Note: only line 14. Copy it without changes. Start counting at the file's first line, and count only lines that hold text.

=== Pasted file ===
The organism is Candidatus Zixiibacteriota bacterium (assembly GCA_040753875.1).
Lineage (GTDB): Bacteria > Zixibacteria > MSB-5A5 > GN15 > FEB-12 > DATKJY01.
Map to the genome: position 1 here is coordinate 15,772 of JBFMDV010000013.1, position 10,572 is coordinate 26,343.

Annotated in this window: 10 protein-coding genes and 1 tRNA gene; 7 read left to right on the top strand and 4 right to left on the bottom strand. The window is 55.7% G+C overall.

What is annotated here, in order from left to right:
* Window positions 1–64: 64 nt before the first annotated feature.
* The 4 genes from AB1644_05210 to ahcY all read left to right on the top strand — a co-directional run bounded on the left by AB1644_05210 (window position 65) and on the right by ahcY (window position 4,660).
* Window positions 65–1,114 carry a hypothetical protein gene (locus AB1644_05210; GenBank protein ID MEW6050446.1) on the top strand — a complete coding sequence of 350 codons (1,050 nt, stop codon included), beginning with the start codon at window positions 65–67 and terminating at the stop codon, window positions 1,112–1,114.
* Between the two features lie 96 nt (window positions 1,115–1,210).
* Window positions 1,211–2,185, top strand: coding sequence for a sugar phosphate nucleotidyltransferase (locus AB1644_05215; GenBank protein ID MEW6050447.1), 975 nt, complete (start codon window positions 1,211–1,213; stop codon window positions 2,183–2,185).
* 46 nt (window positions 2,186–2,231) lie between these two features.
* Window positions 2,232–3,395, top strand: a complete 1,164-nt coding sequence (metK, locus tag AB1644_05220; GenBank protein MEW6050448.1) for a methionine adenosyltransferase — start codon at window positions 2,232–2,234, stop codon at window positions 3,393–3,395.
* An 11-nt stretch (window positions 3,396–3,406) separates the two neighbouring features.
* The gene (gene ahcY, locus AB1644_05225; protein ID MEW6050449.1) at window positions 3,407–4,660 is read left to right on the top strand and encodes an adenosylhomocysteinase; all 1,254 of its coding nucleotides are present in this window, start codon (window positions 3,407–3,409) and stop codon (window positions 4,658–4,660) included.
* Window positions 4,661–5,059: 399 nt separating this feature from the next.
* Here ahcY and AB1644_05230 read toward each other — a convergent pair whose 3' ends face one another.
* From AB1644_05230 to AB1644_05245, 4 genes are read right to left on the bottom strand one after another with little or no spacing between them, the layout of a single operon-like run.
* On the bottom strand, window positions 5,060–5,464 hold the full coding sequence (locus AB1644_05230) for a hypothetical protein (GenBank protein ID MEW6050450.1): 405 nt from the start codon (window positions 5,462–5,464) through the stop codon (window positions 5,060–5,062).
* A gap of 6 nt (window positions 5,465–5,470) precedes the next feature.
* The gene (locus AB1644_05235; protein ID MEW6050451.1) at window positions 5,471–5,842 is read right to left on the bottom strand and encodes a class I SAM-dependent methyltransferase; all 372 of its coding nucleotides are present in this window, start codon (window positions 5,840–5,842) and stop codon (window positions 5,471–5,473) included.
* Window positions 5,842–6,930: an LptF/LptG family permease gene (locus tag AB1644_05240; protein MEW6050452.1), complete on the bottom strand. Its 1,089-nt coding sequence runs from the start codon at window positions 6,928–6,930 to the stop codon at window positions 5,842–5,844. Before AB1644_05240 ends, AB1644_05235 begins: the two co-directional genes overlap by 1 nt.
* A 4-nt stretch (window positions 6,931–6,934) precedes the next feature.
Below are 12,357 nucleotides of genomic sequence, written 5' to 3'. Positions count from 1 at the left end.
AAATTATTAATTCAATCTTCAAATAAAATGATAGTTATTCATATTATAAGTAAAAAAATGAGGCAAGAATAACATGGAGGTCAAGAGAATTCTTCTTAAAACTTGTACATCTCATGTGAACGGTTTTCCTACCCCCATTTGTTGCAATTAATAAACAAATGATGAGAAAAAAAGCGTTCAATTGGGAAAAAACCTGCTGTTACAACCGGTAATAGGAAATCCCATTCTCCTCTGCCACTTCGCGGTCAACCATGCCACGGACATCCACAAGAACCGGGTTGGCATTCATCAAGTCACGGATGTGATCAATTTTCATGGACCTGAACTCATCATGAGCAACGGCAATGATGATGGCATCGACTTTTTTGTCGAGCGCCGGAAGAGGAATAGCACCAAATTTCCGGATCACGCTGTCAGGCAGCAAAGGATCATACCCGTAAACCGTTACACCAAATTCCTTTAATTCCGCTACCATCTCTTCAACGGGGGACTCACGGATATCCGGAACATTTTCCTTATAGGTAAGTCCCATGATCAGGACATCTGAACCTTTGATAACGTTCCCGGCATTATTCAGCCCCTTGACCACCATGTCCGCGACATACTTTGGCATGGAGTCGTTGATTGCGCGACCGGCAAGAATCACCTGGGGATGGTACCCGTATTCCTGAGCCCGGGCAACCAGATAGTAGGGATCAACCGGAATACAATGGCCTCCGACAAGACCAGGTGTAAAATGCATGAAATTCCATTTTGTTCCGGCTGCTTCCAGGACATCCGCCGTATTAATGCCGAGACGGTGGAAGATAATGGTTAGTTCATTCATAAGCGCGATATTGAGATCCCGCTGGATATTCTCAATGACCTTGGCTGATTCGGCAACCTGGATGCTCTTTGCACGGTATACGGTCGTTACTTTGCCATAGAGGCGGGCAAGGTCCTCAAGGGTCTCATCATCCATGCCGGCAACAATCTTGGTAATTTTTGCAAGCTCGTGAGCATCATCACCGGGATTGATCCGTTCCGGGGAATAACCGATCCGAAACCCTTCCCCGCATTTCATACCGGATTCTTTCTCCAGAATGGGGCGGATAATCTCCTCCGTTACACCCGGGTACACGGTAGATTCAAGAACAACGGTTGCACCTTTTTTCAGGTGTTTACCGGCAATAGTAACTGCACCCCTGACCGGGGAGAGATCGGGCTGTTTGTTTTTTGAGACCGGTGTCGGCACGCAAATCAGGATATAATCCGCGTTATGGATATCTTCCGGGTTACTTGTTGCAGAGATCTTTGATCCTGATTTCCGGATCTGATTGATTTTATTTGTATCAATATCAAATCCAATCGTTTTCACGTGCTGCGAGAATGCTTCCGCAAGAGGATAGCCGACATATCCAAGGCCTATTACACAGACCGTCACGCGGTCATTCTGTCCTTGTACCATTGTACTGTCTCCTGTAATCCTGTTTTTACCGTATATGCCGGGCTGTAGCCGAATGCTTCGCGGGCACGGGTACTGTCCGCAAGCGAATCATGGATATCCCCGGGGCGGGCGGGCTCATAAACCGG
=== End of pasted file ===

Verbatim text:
* The gene (gene ahcY, locus AB1644_05225; protein ID MEW6050449.1) at window positions 3,407–4,660 is read left to right on the top strand and encodes an adenosylhomocysteinase; all 1,254 of its coding nucleotides are present in this window, start codon (window positions 3,407–3,409) and stop codon (window positions 4,658–4,660) included.